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PLoS One. 2016 Nov 2;11(11):e0164359. doi: 10.1371/journal.pone.0164359. eCollection 2016.

A Molecular Genetic Basis Explaining Altered Bacterial Behavior in Space.

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BioServe Space Technologies, Aerospace Engineering Sciences Dept., University of Colorado, Boulder, CO, United States of America.
Genomic Services Laboratory, HudsonAlpha Institute for Biotechnology, Huntsville, AL, United States of America.
Department of Biological Science, University of Alabama in Huntsville, Huntsville, AL, United States of America.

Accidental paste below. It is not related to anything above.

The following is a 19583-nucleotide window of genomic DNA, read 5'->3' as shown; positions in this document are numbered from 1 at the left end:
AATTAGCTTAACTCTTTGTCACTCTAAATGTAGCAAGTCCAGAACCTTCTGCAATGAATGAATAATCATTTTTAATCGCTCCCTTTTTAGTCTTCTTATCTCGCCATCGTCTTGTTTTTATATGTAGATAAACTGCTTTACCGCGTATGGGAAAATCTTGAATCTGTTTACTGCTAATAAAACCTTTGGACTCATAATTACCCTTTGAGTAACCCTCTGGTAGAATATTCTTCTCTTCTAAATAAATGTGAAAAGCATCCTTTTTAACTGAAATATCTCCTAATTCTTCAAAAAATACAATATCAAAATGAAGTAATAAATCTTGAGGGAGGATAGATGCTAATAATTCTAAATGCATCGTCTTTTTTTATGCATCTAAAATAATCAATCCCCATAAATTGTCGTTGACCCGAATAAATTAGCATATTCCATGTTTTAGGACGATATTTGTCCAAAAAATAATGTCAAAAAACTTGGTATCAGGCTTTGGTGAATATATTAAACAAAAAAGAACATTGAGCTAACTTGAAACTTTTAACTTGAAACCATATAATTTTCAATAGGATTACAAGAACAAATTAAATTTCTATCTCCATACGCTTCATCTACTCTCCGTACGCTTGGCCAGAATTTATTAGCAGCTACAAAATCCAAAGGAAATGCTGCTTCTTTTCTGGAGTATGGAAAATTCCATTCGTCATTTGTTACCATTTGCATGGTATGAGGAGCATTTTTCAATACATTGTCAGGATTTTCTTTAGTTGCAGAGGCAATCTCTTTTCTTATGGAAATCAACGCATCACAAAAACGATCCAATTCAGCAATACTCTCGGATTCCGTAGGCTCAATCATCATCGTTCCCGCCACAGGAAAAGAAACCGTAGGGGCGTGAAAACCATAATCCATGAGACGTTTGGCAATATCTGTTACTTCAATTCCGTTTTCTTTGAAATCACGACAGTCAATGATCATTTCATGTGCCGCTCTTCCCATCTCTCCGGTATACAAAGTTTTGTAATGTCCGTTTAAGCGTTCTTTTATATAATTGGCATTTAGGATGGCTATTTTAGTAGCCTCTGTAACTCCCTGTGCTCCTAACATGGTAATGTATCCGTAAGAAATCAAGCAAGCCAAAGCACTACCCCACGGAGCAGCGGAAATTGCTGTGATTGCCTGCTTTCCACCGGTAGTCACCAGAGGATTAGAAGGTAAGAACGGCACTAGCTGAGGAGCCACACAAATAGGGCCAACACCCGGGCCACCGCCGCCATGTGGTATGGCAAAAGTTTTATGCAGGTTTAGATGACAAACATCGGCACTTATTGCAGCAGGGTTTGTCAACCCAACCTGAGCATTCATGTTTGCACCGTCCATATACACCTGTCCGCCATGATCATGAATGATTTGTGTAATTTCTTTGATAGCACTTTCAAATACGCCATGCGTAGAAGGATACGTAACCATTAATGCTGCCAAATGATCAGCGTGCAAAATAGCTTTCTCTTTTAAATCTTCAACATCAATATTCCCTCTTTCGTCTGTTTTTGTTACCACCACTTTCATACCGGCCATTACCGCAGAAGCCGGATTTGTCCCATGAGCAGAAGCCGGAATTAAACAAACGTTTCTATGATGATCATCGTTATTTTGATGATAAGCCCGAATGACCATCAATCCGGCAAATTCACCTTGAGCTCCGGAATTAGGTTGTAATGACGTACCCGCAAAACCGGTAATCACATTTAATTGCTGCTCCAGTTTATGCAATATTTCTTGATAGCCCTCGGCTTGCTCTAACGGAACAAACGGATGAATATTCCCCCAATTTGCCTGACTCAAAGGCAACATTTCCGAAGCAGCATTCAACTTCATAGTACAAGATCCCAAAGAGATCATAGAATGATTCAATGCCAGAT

Bacteria behave differently in space, as indicated by reports of reduced lag phase, higher final cell counts, enhanced biofilm formation, increased virulence, and reduced susceptibility to antibiotics. These phenomena are theorized, at least in part, to result from reduced mass transport in the local extracellular environment, where movement of molecules consumed and excreted by the cell is limited to diffusion in the absence of gravity-dependent convection. However, to date neither empirical nor computational approaches have been able to provide sufficient evidence to confirm this explanation. Molecular genetic analysis findings, conducted as part of a recent spaceflight investigation, support the proposed model. This investigation indicated an overexpression of genes associated with starvation, the search for alternative energy sources, increased metabolism, enhanced acetate production, and other systematic responses to acidity-all of which can be associated with reduced extracellular mass transport.

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